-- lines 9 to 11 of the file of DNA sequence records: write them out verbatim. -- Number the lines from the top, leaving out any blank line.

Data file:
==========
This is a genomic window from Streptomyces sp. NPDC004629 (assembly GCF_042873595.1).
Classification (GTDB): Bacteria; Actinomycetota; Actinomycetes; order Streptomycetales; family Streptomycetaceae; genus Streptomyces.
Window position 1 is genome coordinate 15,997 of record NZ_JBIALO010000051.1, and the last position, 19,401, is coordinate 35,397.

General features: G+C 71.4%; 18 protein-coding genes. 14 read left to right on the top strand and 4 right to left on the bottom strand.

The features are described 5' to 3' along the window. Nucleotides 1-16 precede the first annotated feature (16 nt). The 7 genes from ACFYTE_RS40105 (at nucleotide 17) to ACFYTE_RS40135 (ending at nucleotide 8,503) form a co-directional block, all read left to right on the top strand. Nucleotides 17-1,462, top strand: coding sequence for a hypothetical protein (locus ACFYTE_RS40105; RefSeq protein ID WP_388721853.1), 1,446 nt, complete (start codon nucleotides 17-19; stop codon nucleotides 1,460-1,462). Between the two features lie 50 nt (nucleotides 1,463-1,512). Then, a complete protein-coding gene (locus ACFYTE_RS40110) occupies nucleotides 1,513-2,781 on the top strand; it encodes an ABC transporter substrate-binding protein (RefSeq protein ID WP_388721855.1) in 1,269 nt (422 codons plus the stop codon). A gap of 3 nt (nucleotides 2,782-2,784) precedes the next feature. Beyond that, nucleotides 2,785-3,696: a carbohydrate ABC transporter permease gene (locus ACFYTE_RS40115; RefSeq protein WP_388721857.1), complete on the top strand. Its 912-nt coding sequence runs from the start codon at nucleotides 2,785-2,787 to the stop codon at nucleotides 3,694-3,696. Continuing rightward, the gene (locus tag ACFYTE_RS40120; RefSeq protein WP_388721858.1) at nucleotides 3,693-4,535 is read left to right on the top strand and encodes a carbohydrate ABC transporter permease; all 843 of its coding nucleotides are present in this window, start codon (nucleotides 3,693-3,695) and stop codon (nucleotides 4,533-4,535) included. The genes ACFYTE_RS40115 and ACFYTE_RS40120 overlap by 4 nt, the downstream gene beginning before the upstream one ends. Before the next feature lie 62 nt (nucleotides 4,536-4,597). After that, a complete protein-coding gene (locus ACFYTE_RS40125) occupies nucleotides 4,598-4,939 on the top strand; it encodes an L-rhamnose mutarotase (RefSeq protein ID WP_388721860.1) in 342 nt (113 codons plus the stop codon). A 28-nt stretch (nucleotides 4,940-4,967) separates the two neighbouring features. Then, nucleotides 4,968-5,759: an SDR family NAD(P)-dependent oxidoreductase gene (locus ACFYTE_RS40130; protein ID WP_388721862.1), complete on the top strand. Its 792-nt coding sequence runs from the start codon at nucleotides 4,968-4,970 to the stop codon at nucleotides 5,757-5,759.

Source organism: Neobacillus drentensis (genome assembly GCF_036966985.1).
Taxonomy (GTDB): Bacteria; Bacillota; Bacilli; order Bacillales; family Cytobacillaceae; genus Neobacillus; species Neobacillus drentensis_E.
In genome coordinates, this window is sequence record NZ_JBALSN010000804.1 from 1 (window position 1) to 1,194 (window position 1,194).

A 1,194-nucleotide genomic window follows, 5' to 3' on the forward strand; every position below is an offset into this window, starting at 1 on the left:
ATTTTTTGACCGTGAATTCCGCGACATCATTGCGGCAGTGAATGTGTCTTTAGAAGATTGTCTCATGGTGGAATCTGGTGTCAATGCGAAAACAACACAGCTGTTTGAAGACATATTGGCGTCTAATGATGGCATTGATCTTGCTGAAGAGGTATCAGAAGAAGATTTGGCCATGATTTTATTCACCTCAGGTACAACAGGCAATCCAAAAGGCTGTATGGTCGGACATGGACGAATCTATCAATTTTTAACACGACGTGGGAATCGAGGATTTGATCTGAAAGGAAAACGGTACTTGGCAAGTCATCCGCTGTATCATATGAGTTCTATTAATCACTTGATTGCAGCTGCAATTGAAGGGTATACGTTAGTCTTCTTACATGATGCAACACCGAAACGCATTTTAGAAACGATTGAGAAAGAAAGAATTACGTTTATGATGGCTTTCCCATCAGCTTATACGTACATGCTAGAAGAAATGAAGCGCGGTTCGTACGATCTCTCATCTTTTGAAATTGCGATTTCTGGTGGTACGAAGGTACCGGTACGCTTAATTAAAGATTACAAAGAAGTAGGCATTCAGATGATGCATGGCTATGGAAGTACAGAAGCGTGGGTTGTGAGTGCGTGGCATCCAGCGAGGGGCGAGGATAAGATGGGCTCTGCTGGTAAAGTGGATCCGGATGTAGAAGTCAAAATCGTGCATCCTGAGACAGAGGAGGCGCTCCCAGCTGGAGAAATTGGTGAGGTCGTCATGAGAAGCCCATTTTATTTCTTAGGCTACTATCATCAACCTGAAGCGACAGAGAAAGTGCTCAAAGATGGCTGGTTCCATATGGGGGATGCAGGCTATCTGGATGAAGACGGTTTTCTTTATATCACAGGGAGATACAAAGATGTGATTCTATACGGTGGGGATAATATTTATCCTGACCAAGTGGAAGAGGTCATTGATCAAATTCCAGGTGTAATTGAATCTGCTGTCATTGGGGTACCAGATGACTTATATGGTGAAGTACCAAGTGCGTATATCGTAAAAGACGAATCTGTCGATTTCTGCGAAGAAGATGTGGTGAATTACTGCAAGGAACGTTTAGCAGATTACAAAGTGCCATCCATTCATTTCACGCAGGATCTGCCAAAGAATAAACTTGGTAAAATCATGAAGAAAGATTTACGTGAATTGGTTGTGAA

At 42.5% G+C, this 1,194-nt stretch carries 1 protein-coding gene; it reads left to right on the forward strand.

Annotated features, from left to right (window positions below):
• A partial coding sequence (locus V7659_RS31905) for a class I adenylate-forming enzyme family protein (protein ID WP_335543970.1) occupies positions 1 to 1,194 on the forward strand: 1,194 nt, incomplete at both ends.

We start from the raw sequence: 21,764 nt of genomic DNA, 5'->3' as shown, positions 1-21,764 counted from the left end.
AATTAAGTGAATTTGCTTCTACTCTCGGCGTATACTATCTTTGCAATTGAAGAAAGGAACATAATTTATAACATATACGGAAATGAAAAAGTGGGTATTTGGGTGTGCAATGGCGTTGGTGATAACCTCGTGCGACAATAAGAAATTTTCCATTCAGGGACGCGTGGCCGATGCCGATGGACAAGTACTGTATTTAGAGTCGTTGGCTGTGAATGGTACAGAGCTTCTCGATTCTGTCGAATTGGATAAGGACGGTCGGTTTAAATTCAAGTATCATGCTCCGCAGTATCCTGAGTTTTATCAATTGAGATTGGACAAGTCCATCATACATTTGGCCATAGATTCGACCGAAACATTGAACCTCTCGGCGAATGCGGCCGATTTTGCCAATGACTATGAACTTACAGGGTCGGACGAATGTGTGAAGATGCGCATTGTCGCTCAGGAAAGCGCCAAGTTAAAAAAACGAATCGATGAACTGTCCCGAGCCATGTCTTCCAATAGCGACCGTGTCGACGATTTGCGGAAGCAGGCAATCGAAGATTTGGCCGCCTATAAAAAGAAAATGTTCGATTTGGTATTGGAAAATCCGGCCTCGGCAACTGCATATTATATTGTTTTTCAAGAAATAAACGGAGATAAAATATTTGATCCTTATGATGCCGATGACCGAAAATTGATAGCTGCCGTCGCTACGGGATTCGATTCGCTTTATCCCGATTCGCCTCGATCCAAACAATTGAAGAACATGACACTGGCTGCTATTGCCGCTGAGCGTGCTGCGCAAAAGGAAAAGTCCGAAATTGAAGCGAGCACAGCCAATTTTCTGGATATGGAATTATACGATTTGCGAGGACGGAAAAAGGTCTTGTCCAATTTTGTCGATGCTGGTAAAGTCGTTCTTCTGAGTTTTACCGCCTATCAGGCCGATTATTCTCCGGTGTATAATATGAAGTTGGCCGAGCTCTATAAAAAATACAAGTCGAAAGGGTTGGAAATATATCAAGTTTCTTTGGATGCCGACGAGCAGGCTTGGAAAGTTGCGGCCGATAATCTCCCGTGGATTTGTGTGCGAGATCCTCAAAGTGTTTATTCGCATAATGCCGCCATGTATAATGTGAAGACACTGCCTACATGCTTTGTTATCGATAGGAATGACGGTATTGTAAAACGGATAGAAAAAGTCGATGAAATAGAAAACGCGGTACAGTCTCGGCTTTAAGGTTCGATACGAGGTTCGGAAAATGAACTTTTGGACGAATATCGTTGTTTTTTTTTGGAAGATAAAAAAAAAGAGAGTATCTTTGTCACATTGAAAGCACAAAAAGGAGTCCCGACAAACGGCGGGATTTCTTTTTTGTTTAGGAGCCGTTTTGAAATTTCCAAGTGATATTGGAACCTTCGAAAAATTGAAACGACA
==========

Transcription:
A 1,194-nucleotide genomic window follows, 5' to 3' on the forward strand; every position below is an offset into this window, starting at 1 on the left:
ATTTTTTGACCGTGAATTCCGCGACATCATTGCGGCAGTGAATGTGTCTTTAGAAGATTGTCTCATGGTGGAATCTGGTGTCAATGCGAAAACAACACAGCTGTTTGAAGACATATTGGCGTCTAATGATGGCATTGATCTTGCTGAAGAGGTATCAGAAGAAGATTTGGCCATGATTTTATTCACCTCAGGTACAACAGGCAATCCAAAAGGCTGTATGGTCGGACATGGACGAATCTATCAATTTTTAACACGACGTGGGAATCGAGGATTTGATCTGAAAGGAAAACGGTACTTGGCAAGTCATCCGCTGTATCATATGAGTTCTATTAATCACTTGATTGCAGCTGCAATTGAAGGGTATACGTTAGTCTTCTTACATGATGCAACACCGAAACGCATTTTAGAAACGATTGAGAAAGAAAGAATTACGTTTATGATGGCTTTCCCATCAGCTTATACGTACATGCTAGAAGAAATGAAGCGCGGTTCGTACGATCTCTCATCTTTTGAAATTGCGATTTCTGGTGGTACGAAGGTACCGGTACGCTTAATTAAAGATTACAAAGAAGTAGGCATTCAGATGATGCATGGCTATGGAAGTACAGAAGCGTGGGTTGTGAGTGCGTGGCATCCAGCGAGGGGCGAGGATAAGATGGGCTCTGCTGGTAAAGTGGATCCGGATGTAGAAGTCAAAATCGTGCATCCTGAGACAGAGGAGGCGCTCCCAGCTGGAGAAATTGGTGAGGTCGTCATGAGAAGCCCATTTTATTTCTTAGGCTACTATCATCAACCTGAAGCGACAGAGAAAGTGCTCAAAGATGGCTGGTTCCATATGGGGGATGCAGGCTATCTGGATGAAGACGGTTTTCTTTATATCACAGGGAGATACAAAGATGTGATTCTATACGGTGGGGATAATATTTATCCTGACCAAGTGGAAGAGGTCATTGATCAAATTCCAGGTGTAATTGAATCTGCTGTCATTGGGGTACCAGATGACTTATATGGTGAAGTACCAAGTGCGTATATCGTAAAAGACGAATCTGTCGATTTCTGCGAAGAAGATGTGGTGAATTACTGCAAGGAACGTTTAGCAGATTACAAAGTGCCATCCATTCATTTCACGCAGGATCTGCCAAAGAATAAACTTGGTAAAATCATGAAGAAAGATTTACGTGAATTGGTTGTGAA

At 42.5% G+C, this 1,194-nt stretch carries 1 protein-coding gene; it reads left to right on the forward strand.